GHP president Vilma Gilis says the increase in student numbers has “been driven by the commercial interests of some universities, often with a focus on quantity achieved through a reduction in the student quality. This has now led to a situation where over a quarter of students can no longer meet the basic requirements of a professional entry examination. This situation is unacceptable for both the graduates and their future employers.”

A report from the GPhC, following a visit by inspectors to University of Central Lancashire to accredit its master of pharmacy course after a major review, found that the school was “under pressure from senior management to increase student numbers, and this had been achieved through reducing the required standard of entry qualifications during the clearing process”. As a result, there had been a “marked over-recruitment of students” in September 2014, with 164 recruited compared with the accredited number of 120.

Lottie Bain, president of the British Pharmaceutical Students’ Association, says: “It is obviously a concern if entry requirements are being reduced purely to recruit higher numbers of students, or to maintain numbers with increasing competition from the opening of new schools.

“As an association we appreciate that A-level grades alone may not always be the best indicator of somebody’s capabilities and suitability to train as a pharmacist, and we support the consideration of additional experience and/or qualifications where appropriate.”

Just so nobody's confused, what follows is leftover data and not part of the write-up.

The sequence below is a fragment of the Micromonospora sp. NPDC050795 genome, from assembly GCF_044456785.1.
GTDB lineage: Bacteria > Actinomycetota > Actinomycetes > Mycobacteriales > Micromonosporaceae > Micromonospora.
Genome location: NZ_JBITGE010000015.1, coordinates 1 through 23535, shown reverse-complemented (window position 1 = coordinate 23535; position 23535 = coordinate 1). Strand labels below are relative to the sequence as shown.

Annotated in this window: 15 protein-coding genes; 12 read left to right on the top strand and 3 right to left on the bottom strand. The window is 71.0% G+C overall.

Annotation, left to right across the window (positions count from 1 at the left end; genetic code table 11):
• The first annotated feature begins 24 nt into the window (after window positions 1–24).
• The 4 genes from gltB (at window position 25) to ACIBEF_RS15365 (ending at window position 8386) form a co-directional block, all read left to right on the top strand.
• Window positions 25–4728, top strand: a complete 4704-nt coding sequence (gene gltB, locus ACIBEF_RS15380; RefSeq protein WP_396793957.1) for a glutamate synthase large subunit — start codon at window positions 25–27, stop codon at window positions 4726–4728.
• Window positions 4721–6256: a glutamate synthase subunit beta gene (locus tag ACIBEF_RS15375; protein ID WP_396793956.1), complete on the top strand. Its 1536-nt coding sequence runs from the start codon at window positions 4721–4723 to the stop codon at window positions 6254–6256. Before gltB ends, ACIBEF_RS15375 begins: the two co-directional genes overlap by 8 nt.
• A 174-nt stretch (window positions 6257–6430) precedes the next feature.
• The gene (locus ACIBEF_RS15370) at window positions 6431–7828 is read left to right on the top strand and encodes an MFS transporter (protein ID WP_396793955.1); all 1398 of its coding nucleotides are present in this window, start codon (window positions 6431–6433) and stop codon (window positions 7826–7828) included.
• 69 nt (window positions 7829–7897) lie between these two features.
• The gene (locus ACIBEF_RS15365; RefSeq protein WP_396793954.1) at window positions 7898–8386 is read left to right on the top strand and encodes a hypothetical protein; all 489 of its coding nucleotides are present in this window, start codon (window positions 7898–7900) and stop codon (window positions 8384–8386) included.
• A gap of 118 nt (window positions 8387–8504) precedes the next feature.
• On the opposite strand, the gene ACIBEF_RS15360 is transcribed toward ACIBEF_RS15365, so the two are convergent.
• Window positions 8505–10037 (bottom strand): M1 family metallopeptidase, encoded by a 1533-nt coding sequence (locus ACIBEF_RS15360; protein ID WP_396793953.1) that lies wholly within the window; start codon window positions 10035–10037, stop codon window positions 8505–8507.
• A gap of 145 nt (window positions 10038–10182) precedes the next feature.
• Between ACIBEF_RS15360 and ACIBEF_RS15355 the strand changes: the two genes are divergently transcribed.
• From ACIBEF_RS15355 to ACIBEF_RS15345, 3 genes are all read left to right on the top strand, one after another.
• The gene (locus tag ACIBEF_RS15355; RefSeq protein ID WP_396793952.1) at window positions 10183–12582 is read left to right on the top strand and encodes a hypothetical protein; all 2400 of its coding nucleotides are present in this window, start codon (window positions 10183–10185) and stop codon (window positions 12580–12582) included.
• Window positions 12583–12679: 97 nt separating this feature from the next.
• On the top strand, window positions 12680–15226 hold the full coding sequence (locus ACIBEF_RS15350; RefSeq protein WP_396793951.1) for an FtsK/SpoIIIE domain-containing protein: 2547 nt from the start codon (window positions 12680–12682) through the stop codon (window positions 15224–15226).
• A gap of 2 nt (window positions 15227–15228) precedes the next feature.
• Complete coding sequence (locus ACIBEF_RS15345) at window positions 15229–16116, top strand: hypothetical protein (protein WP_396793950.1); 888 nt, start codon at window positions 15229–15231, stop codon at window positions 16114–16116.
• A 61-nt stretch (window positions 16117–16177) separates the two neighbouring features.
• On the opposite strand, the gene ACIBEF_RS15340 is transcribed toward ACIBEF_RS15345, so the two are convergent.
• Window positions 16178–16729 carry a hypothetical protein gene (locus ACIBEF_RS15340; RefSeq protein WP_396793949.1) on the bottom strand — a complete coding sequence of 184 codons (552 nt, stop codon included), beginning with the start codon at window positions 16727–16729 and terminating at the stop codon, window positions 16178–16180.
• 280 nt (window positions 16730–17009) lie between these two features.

Miller warns that while some universities may achieve short-term financial gains, they will be at risk of the long-term viability of pharmacy if they drive down the overall quality of intake.

“Pharmacy will cease to be viewed as an attractive profession due to the numbers of graduates unable to join the register, potentially deterring more able students to other courses and further reducing intake quality,” he says.

Noyce says that students attending schools with lower entry requirements may be disadvantaged by more than their own academic ability. Students from schools of pharmacy that have the best reputations probably get stronger preregistration places because employers looking for the best students will take students from what they consider to be the best schools, he explained.

The GPhC says entry requirements are one of a number of important factors it considers when accrediting or re-accrediting pharmacy education providers. “Entry requirement issues are being considered as part of our wider review of our standards of initial education and training and we will be seeking views on the right regulatory approach,” it says.

Citation: The Pharmaceutical Journal DOI: 10.1211/PJ.2015.20069171

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  • Pharmacy students that join university courses with lower A level requirements or through “clearing” are more likely to fail the General Pharmaceutical Council registration assessment at their first sitting. In the image, students study for exams